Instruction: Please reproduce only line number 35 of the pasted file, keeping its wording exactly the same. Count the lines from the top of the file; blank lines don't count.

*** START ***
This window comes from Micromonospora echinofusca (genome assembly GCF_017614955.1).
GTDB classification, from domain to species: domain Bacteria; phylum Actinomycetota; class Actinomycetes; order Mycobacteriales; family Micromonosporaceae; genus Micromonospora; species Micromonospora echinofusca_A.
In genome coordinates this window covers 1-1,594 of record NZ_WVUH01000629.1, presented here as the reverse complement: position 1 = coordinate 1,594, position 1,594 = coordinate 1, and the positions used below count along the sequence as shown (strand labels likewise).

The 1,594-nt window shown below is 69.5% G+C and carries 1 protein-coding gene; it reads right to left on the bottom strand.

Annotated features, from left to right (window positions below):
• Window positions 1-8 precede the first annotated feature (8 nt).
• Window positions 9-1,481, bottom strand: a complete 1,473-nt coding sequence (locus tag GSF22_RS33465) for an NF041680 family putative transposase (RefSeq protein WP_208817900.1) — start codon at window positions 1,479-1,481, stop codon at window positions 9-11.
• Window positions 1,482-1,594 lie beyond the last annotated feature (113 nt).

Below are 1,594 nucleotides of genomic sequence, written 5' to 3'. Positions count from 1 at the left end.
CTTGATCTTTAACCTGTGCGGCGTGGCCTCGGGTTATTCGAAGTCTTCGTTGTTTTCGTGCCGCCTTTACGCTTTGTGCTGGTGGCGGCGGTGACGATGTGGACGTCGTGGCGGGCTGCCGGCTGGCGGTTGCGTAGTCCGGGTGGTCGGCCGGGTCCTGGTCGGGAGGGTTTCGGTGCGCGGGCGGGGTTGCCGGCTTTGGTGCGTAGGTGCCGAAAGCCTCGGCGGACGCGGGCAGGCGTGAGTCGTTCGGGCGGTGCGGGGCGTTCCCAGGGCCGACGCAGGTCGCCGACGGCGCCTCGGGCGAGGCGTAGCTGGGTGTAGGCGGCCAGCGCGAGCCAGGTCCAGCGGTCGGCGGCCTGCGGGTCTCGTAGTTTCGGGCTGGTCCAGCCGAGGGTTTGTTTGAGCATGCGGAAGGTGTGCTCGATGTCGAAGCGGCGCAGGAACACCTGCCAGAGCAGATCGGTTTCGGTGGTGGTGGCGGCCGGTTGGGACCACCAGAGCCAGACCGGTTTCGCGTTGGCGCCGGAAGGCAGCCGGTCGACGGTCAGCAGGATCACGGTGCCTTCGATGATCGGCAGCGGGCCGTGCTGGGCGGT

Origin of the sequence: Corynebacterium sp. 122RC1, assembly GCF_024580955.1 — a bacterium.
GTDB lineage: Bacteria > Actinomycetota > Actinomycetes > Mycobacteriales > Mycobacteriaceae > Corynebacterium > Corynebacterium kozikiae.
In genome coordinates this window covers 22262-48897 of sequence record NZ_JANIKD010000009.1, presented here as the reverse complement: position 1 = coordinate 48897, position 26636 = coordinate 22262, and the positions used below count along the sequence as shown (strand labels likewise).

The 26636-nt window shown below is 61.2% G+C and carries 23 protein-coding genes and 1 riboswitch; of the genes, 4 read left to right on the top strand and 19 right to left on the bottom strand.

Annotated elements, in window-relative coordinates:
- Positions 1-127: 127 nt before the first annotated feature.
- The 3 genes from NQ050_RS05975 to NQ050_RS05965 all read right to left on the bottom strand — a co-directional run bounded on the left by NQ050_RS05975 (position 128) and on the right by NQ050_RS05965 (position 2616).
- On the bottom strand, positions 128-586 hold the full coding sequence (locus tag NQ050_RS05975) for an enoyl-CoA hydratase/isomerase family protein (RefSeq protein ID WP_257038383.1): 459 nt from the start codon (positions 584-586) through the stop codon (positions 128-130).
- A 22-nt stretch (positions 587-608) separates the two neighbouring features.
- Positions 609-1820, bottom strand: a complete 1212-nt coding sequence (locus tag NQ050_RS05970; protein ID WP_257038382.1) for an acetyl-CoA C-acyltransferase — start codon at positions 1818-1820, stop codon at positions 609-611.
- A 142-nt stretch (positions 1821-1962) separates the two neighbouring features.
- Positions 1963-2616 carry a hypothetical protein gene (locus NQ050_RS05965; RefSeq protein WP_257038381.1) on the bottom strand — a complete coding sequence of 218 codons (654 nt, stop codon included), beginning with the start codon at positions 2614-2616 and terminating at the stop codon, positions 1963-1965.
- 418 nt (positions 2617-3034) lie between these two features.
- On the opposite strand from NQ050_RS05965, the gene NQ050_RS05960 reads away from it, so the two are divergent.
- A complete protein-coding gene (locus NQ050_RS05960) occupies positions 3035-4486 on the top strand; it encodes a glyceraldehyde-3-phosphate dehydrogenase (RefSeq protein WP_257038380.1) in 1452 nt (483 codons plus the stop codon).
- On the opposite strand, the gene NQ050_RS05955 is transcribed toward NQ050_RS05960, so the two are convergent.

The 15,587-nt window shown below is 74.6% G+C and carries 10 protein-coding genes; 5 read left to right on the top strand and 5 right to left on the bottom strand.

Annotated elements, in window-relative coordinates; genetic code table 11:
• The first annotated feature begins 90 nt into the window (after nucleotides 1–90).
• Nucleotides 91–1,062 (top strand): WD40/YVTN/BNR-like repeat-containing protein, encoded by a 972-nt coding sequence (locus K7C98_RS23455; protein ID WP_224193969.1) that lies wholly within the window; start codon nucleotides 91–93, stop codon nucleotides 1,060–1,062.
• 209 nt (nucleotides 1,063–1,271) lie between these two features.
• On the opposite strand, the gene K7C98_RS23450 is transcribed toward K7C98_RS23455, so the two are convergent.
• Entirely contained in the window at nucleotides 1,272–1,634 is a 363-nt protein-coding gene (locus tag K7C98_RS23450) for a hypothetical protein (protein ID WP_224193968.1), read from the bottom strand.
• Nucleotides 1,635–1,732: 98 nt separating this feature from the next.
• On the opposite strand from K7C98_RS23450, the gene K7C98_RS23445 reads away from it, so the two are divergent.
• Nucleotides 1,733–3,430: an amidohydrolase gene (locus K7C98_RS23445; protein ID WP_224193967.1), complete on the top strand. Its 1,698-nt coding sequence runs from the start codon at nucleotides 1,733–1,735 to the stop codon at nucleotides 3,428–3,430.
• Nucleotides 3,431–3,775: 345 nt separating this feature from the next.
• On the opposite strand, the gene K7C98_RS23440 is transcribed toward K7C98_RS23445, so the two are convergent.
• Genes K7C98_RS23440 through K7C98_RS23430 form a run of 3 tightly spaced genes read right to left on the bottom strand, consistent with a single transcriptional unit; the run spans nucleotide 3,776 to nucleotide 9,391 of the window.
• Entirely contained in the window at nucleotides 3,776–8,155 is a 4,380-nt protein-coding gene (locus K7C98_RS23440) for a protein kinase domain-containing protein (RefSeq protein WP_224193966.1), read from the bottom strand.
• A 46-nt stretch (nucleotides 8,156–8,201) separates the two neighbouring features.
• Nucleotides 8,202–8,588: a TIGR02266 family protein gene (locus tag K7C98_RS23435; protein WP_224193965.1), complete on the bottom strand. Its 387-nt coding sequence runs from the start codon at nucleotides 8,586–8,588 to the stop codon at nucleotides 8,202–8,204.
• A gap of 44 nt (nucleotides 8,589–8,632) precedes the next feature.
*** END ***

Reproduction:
• On the opposite strand from K7C98_RS23450, the gene K7C98_RS23445 reads away from it, so the two are divergent.